United States District Court, D. Maine
REPORT AND RECOMMENDED DECISION
C. NIVISON U.S. MAGISTRATE JUDGE
Plaintiff's application for supplemental security income
benefits under Title XVI of the Social Security Act (the
Act), Defendant Saul, the Social Security Administration
Commissioner, found that Plaintiff has severe impairments,
but retains the functional capacity to perform substantial
gainful activity. Defendant, therefore, denied
Plaintiff's request for disability benefits. Plaintiff
filed this action to obtain judicial review of
Defendant's final administrative decision pursuant to 42
U.S.C. § 405(g).
received supplemental security income benefits based on his
disability as a child. Pursuant to section 1614(a)(3)(H) of
the Act, an individual who is eligible for supplemental
security income benefits as a child for the month preceding
the month in which he or she attains age 18 must have his or
her disability redetermined under the rules that govern
disability determinations for adults.
a review of the record, and after consideration of the
parties' arguments, I recommend the Court affirm the
Commissioner's final decision is the June 8, 2018,
decision of the Administrative Law Judge. (ALJ Decision, ECF
No. 9-2). The ALJ's decision tracks the familiar
five-step sequential evaluation process for analyzing social
security disability claims, 20 C.F.R. § 416.920.
found that Plaintiff has severe, but non-listing-level
impairments consisting of affective disorder, anxiety
disorder and personality disorder (singly and in
combination). (R. 14.) The ALJ did not find that the
attention deficit hyperactivity disorder (ADHD) and
oppositional defiant disorder (ODD) claimed by Plaintiff were
severe impairments. Based on his review of the record, the
ALJ determined that the Plaintiff has the residual functional
capacity (RFC) to perform a full range of work at all
exertional levels, but was limited to performing simple,
repetitive work-related tasks in a non-fast production-paced
setting (not including assembly line type work), involving no
interaction with the public and only occasional interaction
with supervisors and coworkers, and with no team/tandem
collaborative type work. (R. 17-18.)
has no past relevant work. After considering Plaintiff's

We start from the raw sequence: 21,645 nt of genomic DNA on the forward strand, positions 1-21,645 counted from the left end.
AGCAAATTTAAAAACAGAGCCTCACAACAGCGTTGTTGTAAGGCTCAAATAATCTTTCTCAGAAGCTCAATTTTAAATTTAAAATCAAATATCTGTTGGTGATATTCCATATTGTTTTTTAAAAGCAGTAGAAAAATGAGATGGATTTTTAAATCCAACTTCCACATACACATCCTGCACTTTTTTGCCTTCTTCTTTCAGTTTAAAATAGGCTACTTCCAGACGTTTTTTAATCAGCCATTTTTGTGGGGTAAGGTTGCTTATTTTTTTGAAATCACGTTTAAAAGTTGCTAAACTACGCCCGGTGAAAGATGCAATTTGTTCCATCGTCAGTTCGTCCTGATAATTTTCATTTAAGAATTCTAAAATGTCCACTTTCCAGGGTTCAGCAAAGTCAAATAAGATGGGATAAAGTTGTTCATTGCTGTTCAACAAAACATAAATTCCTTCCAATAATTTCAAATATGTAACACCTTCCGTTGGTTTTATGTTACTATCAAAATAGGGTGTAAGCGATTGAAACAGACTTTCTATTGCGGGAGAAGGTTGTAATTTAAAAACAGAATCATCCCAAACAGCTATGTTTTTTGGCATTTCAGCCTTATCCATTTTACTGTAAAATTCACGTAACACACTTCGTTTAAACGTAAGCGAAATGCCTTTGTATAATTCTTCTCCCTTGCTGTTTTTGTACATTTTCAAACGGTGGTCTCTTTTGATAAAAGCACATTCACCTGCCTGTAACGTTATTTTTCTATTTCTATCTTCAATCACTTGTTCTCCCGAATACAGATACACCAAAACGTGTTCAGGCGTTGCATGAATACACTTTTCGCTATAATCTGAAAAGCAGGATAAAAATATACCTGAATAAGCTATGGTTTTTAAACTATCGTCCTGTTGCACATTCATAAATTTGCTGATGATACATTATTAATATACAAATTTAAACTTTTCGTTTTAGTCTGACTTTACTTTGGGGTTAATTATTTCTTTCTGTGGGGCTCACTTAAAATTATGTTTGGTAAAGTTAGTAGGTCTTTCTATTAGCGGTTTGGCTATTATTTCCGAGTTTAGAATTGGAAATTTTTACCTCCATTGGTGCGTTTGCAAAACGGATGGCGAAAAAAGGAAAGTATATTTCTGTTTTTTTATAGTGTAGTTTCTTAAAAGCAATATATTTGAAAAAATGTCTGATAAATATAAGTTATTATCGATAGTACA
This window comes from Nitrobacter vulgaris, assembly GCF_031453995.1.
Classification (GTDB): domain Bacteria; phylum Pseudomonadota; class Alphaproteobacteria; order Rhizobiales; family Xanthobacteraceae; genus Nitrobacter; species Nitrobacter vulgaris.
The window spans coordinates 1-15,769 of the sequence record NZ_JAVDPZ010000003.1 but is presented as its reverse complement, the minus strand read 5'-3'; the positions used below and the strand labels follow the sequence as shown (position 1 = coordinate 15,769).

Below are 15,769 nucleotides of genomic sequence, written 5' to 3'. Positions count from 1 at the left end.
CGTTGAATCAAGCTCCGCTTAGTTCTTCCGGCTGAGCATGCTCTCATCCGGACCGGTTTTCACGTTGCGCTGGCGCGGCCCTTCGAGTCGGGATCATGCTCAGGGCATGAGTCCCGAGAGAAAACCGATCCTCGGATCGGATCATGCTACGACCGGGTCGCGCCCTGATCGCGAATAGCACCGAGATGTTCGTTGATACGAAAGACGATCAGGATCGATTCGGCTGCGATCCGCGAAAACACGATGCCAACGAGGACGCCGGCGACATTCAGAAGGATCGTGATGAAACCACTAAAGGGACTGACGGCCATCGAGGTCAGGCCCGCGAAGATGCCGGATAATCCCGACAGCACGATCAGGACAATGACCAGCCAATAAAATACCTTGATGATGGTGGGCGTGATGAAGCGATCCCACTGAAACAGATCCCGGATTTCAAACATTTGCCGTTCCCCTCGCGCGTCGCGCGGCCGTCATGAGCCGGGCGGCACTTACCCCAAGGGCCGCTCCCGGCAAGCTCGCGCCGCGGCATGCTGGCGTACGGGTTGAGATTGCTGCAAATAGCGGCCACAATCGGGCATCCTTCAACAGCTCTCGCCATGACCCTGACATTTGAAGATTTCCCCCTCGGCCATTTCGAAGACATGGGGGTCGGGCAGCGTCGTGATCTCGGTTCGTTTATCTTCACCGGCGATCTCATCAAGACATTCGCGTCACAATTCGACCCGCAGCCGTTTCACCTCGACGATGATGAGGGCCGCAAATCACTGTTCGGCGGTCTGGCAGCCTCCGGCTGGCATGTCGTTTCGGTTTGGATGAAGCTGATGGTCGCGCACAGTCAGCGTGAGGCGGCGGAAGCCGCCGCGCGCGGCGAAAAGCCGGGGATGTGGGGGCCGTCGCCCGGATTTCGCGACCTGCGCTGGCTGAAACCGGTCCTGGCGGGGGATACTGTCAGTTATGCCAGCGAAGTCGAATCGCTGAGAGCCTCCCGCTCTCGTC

age, education, work experience, and RFC, the ALJ found that
jobs exist in significant numbers in the national economy
that Plaintiff can perform, including hand packer, price
marker and table worker inspector. (R. 25.)
must affirm the administrative decision provided the decision
is based on the correct legal standards and is supported by
substantial evidence, even if the record contains evidence
capable of supporting an alternative outcome.
Manso-Pizarro v. Sec'y of HHS, 76 F.3d 15, 16
(1st Cir. 1996) (per curiam); Rodriguez Pagan v.
Sec'y of HHS, 819 F.2d 1, 3 (1st Cir. 1987).
Substantial evidence is evidence that a reasonable mind might
accept as adequate to support a finding. Richardson v.
Perales, 402 U.S. 389, 401 (1971); Rodriguez v.
Sec'y of HHS, 647 F.2d 218, 222 (1st Cir. 1981).
“The ALJ's findings of fact are conclusive when
supported by substantial evidence, but they are not
conclusive when derived by ignoring evidence, misapplying the
law, or judging matters entrusted to experts.”
Nguyen v. Chater, 172 F.3d 31, 35 (1st Cir. 1999).
argues the ALJ erred when he failed to find at step 2 that
Plaintiff has severe impairments of ADHD and ODD. Plaintiff
further argues that the ALJ's RFC assessment was not
supported by substantial evidence and thus the vocational
expert's testimony was not relevant.
2 of the sequential evaluation process, a claimant must
demonstrate the existence of impairments that are
“severe” from a vocational perspective, and that
the impairments meet the durational requirement of the Social
Security Act. 20 C.F.R. § 416.920(a)(4)(ii). The step 2
requirement of “severe” impairment imposes a
de minimis burden, designed merely to screen
groundless claims. McDonald v. Sec'y of HHS, 795
F.2d 1118, 1123 (1st Cir. 1986). An impairment or combination
of impairments is not severe when the medical evidence
“establishes only a slight abnormality or combination
of slight abnormalities which would have no more than a
minimal effect on an individual's ability to work even if
the individual's age, education, or work experience were
specifically considered.” Id. at ...